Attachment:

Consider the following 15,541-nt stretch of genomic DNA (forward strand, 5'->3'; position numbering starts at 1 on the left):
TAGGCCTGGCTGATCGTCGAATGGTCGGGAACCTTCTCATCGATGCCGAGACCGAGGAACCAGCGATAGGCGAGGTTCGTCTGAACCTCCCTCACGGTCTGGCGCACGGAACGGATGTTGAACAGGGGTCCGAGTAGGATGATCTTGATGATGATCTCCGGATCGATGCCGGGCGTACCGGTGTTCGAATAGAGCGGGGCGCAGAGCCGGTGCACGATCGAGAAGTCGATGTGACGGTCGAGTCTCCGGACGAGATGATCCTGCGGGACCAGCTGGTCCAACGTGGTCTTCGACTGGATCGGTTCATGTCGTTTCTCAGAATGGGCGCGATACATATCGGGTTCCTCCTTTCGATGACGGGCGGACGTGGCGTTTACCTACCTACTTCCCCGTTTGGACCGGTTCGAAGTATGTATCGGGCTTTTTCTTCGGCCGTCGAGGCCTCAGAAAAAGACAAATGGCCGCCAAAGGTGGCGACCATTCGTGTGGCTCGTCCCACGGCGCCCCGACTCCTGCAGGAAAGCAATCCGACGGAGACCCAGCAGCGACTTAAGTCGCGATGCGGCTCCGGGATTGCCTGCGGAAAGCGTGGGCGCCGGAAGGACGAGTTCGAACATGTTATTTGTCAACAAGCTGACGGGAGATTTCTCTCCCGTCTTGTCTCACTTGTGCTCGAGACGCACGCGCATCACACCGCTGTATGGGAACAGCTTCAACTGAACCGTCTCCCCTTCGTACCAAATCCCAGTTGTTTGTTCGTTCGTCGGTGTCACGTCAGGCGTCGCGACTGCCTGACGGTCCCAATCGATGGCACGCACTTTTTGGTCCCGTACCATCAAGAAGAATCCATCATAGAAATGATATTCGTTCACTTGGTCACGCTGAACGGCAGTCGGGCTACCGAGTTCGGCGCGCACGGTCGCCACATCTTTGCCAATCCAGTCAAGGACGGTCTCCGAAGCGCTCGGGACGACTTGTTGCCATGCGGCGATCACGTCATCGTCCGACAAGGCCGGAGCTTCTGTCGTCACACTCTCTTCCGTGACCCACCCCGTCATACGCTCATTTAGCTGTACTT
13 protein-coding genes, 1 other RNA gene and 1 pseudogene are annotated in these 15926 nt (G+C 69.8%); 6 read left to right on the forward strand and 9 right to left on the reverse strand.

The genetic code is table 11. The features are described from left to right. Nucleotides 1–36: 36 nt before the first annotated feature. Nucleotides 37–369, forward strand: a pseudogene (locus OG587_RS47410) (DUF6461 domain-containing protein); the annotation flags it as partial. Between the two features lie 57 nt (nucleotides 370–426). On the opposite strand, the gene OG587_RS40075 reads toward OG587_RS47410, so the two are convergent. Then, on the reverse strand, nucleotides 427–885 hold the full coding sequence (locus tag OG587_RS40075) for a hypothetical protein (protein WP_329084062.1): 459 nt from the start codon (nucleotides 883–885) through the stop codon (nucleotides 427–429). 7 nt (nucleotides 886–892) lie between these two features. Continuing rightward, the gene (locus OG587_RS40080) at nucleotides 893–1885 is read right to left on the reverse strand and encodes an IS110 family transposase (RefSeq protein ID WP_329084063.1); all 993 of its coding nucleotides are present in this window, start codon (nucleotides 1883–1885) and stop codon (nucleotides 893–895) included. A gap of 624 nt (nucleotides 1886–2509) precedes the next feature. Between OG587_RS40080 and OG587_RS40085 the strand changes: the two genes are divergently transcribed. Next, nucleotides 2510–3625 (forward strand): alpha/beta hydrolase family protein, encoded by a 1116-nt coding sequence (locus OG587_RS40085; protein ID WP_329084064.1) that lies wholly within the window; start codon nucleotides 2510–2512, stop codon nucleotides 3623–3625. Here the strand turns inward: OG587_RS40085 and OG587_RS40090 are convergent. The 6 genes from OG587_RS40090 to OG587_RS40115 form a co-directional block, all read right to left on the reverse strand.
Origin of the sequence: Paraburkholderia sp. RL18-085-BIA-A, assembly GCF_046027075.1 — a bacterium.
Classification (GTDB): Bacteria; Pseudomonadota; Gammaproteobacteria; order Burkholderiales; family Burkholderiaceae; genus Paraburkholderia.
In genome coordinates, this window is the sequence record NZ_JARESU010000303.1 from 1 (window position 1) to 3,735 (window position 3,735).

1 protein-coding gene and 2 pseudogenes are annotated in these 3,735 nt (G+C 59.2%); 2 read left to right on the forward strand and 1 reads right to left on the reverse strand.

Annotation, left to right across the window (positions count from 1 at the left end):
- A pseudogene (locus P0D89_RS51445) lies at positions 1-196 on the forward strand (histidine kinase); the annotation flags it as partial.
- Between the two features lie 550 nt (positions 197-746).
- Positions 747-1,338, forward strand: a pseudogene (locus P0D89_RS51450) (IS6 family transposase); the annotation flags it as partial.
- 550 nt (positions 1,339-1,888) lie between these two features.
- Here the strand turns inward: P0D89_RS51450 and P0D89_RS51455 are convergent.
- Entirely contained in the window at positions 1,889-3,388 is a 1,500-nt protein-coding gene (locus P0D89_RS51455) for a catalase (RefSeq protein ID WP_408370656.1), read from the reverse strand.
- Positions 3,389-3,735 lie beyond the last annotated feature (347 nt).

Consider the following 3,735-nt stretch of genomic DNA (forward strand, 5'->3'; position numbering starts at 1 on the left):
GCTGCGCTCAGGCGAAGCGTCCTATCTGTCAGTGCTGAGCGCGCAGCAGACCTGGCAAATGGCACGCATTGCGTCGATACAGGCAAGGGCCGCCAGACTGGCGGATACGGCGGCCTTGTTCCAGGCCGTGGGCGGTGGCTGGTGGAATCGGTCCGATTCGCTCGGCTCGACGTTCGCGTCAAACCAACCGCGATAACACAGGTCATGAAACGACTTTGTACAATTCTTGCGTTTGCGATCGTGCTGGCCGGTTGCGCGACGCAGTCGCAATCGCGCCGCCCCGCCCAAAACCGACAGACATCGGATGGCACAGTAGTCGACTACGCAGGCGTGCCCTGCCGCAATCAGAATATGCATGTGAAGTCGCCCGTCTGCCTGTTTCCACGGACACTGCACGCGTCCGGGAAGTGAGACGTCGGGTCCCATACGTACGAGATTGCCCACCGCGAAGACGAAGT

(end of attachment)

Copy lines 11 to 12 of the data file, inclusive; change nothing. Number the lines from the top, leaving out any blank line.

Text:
- Between the two features lie 550 nt (positions 197-746).
- Positions 747-1,338, forward strand: a pseudogene (locus P0D89_RS51450) (IS6 family transposase); the annotation flags it as partial.